NIAGARA FALLS – Two national experts on urban planning and development recently came to Main Street to think of ways to revitalize the faded commercial strip.

Believe it or not, they liked what they saw.

“It was probably the best grass-roots economic-development effort I’ve ever seen,” said economic-development expert Chuck D’Aprix. “It operated outside of the political mainstream, and it was assisted by a group of local activists who understand the need to create economic development from the ground up.”

More than 100 city residents – ranging from recent college graduates to senior citizens – came to the Rapids Theatre on March 9 to hear the advice of D’Aprix and Mike Lydon, who are known nationally for helping to turn around struggling urban areas such as Niagara Falls.

They were invited to the city by Tom Lowe, a Niagara Falls resident who works for Niagara University, and Matt Green, a city native who studies urban planning at the University at Buffalo.

“It seems like there’s progress being made, but also some very difficult barriers that are in place and logjamming more of the progress,” Lydon said. “But there’s things that can be done in the short term to try to help that effort.

In the short term, Lydon said, those efforts include “activating” streets and pedestrian spaces that already exist downtown – hallmarks of his “tactical urbanism” movement that has caught on in other cities.

Third Street, in particular, could benefit from temporary activity such as summer festivals and staged “open streets” events that restrict vehicular traffic and create a critical mass of pedestrians for local businesses such as Wine on Third.

“You might be able to leverage that into sort of a temporary or weekend event on the block to try to imagine what that might look like longer term,” he said.

Lydon also said the city should use the upcoming Main Street Music and Art Festival – which is moving to Old Falls Street this summer – not just for entertainment, but for brainstorming from residents who have their own ideas about what is needed downtown.

“Use it as an opportunity when you have a captive audience of those people who can, yes, enjoy the art, but also have other things going on so they can interact with things going on in the community,” he said.

He added that a major take-away from the symposium is the reality that Niagara Falls residents want to be directly involved in the planning process and that many of them have felt excluded for far too long.

And the historic divide between city residents and those who have left the city and moved to the northern suburbs needs to be bridged, he said.

“This is one region, you know, and we need more cooperation to cross those boundaries,” Lydon said.

Numerous challenges exist to developing the core of Main Street’s historic buildings into marketable destinations, form property owners to neighborhood blight to a lack of residents.

But Lydon said short-term solutions can be found.

For instance, in Miami, a cluster of windowless warehouses were transformed by street art and graffiti into a regional arts cluster with restaurants, galleries and festivals (

The Niagara Falls activists are hoping that such short-term efforts can translate into the type of longer-term successes that D’Aprix is advocating.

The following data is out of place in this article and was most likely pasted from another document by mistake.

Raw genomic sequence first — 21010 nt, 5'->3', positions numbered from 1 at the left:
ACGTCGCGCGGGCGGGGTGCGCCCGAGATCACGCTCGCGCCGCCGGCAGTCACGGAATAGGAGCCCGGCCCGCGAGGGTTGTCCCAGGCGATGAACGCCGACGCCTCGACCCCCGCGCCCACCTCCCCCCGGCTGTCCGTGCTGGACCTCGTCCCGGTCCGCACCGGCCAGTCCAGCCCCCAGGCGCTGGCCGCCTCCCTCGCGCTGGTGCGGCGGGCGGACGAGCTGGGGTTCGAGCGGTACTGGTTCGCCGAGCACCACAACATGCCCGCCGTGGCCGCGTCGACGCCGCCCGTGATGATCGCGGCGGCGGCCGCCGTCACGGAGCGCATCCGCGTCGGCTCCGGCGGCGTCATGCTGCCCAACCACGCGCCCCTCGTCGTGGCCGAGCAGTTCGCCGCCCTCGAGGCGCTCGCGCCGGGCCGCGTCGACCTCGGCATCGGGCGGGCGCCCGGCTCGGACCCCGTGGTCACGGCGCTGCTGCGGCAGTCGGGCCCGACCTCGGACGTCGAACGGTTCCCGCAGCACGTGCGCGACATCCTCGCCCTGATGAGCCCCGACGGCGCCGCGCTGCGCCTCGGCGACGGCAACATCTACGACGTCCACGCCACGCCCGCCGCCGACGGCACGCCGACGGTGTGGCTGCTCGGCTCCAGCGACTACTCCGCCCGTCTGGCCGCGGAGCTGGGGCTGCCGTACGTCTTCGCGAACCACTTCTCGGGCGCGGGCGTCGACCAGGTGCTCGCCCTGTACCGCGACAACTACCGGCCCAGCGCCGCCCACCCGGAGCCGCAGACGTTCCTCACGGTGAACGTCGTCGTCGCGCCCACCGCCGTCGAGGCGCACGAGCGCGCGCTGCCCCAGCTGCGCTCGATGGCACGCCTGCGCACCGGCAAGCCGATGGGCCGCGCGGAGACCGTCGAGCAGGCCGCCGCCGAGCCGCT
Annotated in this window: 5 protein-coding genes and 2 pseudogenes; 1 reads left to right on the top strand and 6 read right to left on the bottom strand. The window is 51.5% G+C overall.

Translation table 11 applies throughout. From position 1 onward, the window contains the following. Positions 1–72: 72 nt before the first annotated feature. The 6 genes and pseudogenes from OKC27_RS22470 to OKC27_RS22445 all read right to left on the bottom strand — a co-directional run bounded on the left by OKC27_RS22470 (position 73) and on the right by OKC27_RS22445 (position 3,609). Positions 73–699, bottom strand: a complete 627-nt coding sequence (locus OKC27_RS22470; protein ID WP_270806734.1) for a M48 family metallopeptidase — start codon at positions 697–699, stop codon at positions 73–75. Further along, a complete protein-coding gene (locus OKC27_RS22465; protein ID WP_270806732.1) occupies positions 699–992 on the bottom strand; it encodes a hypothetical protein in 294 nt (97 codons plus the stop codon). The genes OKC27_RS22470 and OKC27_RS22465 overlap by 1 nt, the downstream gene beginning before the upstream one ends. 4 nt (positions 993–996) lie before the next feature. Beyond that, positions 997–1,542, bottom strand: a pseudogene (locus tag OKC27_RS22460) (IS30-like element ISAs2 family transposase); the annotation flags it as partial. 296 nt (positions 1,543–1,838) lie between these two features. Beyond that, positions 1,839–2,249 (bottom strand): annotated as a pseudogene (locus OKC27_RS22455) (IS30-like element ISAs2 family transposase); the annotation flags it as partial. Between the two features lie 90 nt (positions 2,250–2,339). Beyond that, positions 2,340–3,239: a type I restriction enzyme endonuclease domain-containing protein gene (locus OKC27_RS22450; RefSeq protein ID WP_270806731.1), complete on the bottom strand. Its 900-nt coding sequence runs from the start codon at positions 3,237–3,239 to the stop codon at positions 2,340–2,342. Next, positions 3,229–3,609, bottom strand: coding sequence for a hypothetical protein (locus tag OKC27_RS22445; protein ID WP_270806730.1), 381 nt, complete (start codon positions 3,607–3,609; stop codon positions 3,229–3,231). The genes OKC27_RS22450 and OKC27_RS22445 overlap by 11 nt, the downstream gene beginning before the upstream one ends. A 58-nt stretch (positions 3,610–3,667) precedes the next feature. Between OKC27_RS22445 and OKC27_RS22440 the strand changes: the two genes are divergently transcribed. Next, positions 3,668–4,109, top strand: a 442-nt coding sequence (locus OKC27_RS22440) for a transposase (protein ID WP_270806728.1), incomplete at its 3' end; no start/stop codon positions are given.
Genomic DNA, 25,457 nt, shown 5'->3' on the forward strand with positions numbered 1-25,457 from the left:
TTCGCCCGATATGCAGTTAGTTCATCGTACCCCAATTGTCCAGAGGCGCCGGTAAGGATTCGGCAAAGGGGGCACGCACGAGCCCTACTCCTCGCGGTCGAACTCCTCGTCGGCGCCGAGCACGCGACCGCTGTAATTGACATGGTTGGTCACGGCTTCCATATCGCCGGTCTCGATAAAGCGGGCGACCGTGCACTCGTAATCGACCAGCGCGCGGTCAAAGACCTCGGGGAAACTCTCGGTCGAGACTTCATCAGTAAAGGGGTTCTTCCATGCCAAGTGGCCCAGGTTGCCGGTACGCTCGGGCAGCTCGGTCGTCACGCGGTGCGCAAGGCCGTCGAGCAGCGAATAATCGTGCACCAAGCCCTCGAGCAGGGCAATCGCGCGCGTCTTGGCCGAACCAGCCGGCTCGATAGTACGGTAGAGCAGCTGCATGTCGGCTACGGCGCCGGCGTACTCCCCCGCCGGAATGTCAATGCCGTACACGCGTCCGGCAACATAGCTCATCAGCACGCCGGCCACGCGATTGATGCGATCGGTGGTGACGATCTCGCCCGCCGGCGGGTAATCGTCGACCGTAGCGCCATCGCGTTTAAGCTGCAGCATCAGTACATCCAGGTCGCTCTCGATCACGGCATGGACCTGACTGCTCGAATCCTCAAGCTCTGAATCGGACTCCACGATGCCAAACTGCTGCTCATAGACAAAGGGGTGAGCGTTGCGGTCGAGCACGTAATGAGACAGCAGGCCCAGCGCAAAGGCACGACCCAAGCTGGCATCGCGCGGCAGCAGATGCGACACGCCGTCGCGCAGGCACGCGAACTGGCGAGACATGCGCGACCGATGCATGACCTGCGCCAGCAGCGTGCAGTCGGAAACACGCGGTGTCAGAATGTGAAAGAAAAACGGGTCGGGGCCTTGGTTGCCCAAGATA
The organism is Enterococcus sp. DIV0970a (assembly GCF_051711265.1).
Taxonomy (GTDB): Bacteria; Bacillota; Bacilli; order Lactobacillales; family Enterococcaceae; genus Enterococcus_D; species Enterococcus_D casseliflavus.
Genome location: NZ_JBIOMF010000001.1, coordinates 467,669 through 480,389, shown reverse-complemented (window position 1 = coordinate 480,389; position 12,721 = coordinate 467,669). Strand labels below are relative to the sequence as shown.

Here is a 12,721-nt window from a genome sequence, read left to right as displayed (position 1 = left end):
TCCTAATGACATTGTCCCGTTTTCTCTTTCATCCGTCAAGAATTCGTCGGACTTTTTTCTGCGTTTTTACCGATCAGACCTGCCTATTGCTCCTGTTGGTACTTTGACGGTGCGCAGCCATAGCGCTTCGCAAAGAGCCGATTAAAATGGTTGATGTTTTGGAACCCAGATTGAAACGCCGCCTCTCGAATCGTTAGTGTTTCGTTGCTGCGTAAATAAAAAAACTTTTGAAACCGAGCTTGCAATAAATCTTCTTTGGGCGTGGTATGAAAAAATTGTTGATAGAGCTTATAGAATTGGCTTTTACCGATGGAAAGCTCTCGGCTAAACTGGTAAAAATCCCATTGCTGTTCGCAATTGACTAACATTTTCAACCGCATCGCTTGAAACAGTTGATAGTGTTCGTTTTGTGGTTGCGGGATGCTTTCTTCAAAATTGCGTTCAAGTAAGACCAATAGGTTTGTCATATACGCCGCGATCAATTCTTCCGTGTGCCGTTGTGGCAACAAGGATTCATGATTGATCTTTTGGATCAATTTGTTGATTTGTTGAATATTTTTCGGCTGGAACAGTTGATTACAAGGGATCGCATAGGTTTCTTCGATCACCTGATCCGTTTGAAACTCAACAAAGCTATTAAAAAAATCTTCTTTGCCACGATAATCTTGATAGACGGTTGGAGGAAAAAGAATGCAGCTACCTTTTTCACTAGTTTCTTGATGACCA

Those results, D’Aprix said, will not come from the traditional “smokestack-chasing” strategy that Niagara Falls has long followed.

“That approach just doesn’t work anymore. The key is entrepreneurship; it has to be community-based entrepreneurship to drive economic development in Niagara Falls,” D’Aprix said. “This means establishing a presence on Main Street for entrepreneurs, and letting creative people of all ages know that downtown Niagara Falls is now the center of creativity and entrepreneurship. That’s what’s going to drive revitalization, not one megaproject.”

But how does the revitalization come about, especially in a commercial strip that has fallen into such disrepair?

D’Aprix says the solution is letting small startups know they are welcome in downtown Niagara Falls. The city can show this, he said, by establishing an entrepreneurship and small-business development center with volunteers from local colleges and universities, lawyers and accountants to help businesses get off the ground.

A small-business startup fund, similar to what the city does with its NFC Development Corp., should then follow with grants and loans for the right businesses the city wants to attract.

The city also should become part of the national Main Street program, which is run through the National Trust for Historic Preservation, he said. More than 1,500 communities nationwide are on the register, which qualifies them for grants and other services.

But selling the city as a business-friendly, creative, innovative place is the key, D’Aprix said. “The No. 1 pitch is, ‘We will help you every step of the way. We will be your support system. We will create an entrepreneurial ecosystem so you don’t have to do this alone,’ ” he said. “The key is to make the entrepreneur feel welcome. Too few cities do that.”

D’Aprix said Niagara Falls reminds him of Lowell, Mass., where he started his Main Street career 30 years ago, a “hardscrabble mill town where the public and private sectors came together to help drive business downtown,” and also of Brunswick, Ga., “an old downtown that was kind of down and out and came back.”

Those downtowns were revitalized by fostering a culture where entrepreneurship is “in the air,” D’Aprix said.

D’Aprix believes that despite all the challenges – and there are many – some of the same ingredients exist in Niagara Falls.

“I left the other day very high on Niagara Falls,” he said. “That’s due in great part to the grass-roots effort and the fact that the mayor is as visionary as he is. And I have no political agenda.”